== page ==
Few tourists find the arduous route to the remote Indonesian island of Kadidiri. But once you have arrived on the island in the inland sea of Sulawesi, you will find pure relaxation. And if, contrary to expectations, doing nothing is boring, you can make a number of terrific excursions.
“Which is the most beautiful beach you have seen?”, I am asked again and again – most recently at the blog parade on the most beautiful beaches in Southeast Asia, which Stefan of fascination Southeast Asia is currently hosting. The question is not easy for me. I am not a passionate water sportsman. I do not dive, but snorkel occasionally.
I do not surf, although I like to do a sailing trip from time to time. Also, I do not feel like roasting brown on the beach or running full-moon at parties. I feel most comfortable in small, remote villages, like surrounded by mountains.
Still, the beach where I felt most comfortable belonged to the island of Kadidiri. Most readers will never have heard the name. Not without reason: The island is difficult to reach and far from the horizon of most travelers.
It is wonderfully enclosed between two arms of the Indonesian Sulawesis (formerly Celebes) and is even difficult to reach even if you are already on Sulawesi. For the journey from Europe one would expect at least three full days. No wonder that only about two to three new visitors arrive every day.
For many more guests, there is no room anyway. Because at perhaps 200 to 300 meters long sandy beach are hidden between the palms of three resorts, each having about ten to 15 guest rooms.
Anyone who makes it to the island, usually stays longer – anyway, only a second day a ship goes to the mainland. There was a Finn in my resort who stayed at Kadidiri for a full month, lying in the hammock all day, devouring one book after another.
I stayed only one week myself. The nice thing is that the few visitors always stay long is: After a few days you really know everyone on the island. So that you too can benefit from my experience, I now want to give you a number of practical tips.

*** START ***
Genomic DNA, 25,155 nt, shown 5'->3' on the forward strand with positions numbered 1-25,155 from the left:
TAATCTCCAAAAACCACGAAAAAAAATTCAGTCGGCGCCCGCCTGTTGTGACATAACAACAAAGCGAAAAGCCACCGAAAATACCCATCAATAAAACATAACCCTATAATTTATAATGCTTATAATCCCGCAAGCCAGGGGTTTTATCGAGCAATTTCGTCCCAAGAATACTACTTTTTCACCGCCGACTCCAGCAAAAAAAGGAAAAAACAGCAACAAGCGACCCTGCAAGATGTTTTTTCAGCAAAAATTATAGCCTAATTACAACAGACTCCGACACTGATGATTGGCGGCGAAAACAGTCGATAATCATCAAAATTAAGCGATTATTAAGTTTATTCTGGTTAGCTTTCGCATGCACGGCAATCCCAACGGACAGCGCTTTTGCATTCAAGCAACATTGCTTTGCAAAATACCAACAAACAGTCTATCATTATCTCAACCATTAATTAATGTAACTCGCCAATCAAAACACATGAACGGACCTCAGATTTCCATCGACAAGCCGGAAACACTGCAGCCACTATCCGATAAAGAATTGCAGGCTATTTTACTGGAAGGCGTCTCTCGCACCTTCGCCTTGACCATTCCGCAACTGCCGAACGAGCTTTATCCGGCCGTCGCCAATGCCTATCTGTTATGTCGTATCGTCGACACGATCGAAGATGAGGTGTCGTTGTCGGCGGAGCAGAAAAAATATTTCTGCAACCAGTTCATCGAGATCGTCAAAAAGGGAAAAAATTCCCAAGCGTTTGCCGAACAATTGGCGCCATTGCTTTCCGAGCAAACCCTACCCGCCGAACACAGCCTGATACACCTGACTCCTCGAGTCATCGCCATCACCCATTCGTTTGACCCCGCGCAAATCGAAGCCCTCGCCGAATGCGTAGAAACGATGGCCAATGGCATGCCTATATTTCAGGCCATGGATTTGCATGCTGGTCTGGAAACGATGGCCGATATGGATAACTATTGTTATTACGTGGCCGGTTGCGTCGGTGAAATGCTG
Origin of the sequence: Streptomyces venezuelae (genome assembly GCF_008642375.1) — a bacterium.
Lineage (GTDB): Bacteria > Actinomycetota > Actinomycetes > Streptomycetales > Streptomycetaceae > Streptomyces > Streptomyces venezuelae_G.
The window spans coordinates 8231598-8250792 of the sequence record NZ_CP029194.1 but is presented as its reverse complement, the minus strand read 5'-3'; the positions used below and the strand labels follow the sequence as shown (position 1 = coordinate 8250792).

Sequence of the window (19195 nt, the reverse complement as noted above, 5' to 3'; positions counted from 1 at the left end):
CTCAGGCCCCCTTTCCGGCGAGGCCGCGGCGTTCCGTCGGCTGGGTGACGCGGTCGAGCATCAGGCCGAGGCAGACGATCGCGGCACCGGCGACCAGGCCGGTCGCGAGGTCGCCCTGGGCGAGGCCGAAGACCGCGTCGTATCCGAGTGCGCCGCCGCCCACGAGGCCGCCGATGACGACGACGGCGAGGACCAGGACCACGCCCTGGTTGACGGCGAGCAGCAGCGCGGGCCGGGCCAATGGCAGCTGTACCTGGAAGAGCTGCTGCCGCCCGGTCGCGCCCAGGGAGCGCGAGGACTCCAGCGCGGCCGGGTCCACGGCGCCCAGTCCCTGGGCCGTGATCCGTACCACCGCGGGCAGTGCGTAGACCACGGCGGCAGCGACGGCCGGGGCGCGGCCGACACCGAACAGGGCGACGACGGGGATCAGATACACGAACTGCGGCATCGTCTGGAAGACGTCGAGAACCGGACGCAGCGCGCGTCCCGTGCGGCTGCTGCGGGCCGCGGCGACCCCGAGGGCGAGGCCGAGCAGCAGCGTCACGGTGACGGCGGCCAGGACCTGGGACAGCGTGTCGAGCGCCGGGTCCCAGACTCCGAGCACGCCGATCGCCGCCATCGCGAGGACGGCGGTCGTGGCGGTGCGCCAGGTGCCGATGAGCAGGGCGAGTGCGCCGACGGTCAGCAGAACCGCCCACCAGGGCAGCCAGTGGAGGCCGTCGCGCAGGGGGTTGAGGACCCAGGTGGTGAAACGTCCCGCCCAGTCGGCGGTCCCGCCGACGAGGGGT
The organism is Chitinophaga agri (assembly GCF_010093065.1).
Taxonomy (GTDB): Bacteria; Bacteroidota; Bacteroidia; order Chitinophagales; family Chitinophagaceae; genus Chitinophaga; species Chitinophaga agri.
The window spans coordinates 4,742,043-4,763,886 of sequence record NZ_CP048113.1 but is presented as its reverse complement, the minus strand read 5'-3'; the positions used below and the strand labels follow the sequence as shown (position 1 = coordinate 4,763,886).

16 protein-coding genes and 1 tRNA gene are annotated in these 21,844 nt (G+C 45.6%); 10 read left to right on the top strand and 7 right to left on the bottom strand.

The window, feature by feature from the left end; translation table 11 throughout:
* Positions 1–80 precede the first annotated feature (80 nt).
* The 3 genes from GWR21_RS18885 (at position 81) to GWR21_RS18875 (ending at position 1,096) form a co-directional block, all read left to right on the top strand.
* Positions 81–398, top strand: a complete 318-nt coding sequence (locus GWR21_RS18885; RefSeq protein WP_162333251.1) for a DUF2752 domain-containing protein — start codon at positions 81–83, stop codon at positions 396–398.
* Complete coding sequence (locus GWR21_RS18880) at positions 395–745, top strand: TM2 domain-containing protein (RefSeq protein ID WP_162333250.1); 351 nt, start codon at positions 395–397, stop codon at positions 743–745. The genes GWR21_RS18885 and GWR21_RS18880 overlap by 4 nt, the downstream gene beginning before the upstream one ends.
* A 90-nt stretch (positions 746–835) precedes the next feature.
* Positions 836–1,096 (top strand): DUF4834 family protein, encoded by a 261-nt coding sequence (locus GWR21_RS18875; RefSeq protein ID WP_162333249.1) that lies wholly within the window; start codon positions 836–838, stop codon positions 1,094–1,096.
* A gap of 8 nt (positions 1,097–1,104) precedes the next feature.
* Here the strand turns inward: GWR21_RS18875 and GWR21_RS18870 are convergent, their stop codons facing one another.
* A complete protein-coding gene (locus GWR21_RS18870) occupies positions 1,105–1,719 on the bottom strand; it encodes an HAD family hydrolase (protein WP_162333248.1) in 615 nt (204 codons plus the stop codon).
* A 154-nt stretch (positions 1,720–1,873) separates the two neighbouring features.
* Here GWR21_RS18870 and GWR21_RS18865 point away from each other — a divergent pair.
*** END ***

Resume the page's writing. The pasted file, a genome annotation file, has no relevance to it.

The choice of accommodation
On Kadidiri itself, there are three resorts, all of which are quite different. Since there is not much to do on Kadiri anyway, I visited all three resorts extensively. Electricity is available in all accommodation only in the evenings when the generator is running.
A good flashlight and above all a multi-plug (for charging all electrical equipment) should therefore be in any case in the luggage. All three resorts offer full board and the rates below are per person – even if you share a room.Here are my experiences:
- The cheapest accommodation offers the Lestari Kadidiri with rather lousy bungalows for 100,000 rupees, or for 125,000 rupees right on the beach. The cheaper rooms do not have a toilet. The newer bungalows have a squat toilet. There are no showers in both categories. However, you get every day a bucket of fresh water (to wash yourself) and a saltwater (to rinse). I initially opted for this option for price reasons, but after a while found that the Lestari also brings a number of genuine benefits: The resort is a kind of homestay with a relatively close contact with the domestic operator family. Very nice, I found that guests occasionally go fishing and may even fire the harpoon. And the food (almost always fish) was just divine.
- The next accommodation is the Black Marlin, which is the most expensive option with 200,000 rupees. The rooms are nice, it has a proper shower, but only spits out cold water. Due to its location you have here on the balconies in front of the room an acceptable mobile phone reception, while the Lestari is in a radio hole. Those who join at least one diving tour get a discount of 50,000 rupees per night, which makes the Marlin very attractively priced.
- At the other end of the beach is the Kadidiri Paradise, which I would probably choose if I went back to the island. The resort is beautiful and the bungalows, which are not right on the beach, offer a good value for money with 150,000 rupees. Those who want to be lifted can also stay in a honeymoon suite, which I have not seen myself. Kadidiri Paradise also has its own exchange school, which at the time of my visit was considered more reliable than the one in Black Marlin.
- In addition, a fourth resort is located on the offshore island of Taipih, which can be reached with a ten-minute boat ride. When I visited Taipih, the resort was closed, which is why I do not know the name. It was said that the resort over our winter months (read: now) should rise again. Overall, the resort made a pretty dull impression. Its strength (or weakness) is that it is completely isolated. If you stay here, you can easily have an island all to yourself.